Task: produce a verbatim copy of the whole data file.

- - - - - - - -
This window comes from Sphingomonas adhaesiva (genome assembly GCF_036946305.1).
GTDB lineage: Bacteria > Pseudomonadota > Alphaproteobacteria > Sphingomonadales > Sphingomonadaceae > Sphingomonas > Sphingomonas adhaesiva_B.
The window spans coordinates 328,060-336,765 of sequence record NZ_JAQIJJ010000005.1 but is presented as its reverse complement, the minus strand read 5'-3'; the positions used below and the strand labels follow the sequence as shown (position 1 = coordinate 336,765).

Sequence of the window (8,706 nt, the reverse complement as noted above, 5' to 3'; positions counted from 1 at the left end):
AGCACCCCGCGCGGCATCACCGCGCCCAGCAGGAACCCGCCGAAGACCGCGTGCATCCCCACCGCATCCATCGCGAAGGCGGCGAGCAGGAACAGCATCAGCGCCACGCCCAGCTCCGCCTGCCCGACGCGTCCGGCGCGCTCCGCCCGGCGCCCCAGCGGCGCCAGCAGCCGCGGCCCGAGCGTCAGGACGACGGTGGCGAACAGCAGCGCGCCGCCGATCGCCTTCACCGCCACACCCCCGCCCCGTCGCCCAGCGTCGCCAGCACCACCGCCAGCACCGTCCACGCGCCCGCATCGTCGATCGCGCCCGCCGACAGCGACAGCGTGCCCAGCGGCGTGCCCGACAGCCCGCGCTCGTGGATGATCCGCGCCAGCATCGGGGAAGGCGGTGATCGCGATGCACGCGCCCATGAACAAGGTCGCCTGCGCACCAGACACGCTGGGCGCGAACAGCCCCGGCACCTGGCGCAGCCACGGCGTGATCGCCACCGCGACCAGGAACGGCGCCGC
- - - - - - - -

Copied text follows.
This window comes from Sphingomonas adhaesiva (genome assembly GCF_036946305.1).
GTDB lineage: Bacteria > Pseudomonadota > Alphaproteobacteria > Sphingomonadales > Sphingomonadaceae > Sphingomonas > Sphingomonas adhaesiva_B.
The window spans coordinates 328,060-336,765 of sequence record NZ_JAQIJJ010000005.1 but is presented as its reverse complement, the minus strand read 5'-3'; the positions used below and the strand labels follow the sequence as shown (position 1 = coordinate 336,765).

Sequence of the window (8,706 nt, the reverse complement as noted above, 5' to 3'; positions counted from 1 at the left end):
AGCACCCCGCGCGGCATCACCGCGCCCAGCAGGAACCCGCCGAAGACCGCGTGCATCCCCACCGCATCCATCGCGAAGGCGGCGAGCAGGAACAGCATCAGCGCCACGCCCAGCTCCGCCTGCCCGACGCGTCCGGCGCGCTCCGCCCGGCGCCCCAGCGGCGCCAGCAGCCGCGGCCCGAGCGTCAGGACGACGGTGGCGAACAGCAGCGCGCCGCCGATCGCCTTCACCGCCACACCCCCGCCCCGTCGCCCAGCGTCGCCAGCACCACCGCCAGCACCGTCCACGCGCCCGCATCGTCGATCGCGCCCGCCGACAGCGACAGCGTGCCCAGCGGCGTGCCCGACAGCCCGCGCTCGTGGATGATCCGCGCCAGCATCGGGGAAGGCGGTGATCGCGATGCACGCGCCCATGAACAAGGTCGCCTGCGCACCAGACACGCTGGGCGCGAACAGCCCCGGCACCTGGCGCAGCCACGGCGTGATCGCCACCGCGACCAGGAACGGCGCCGC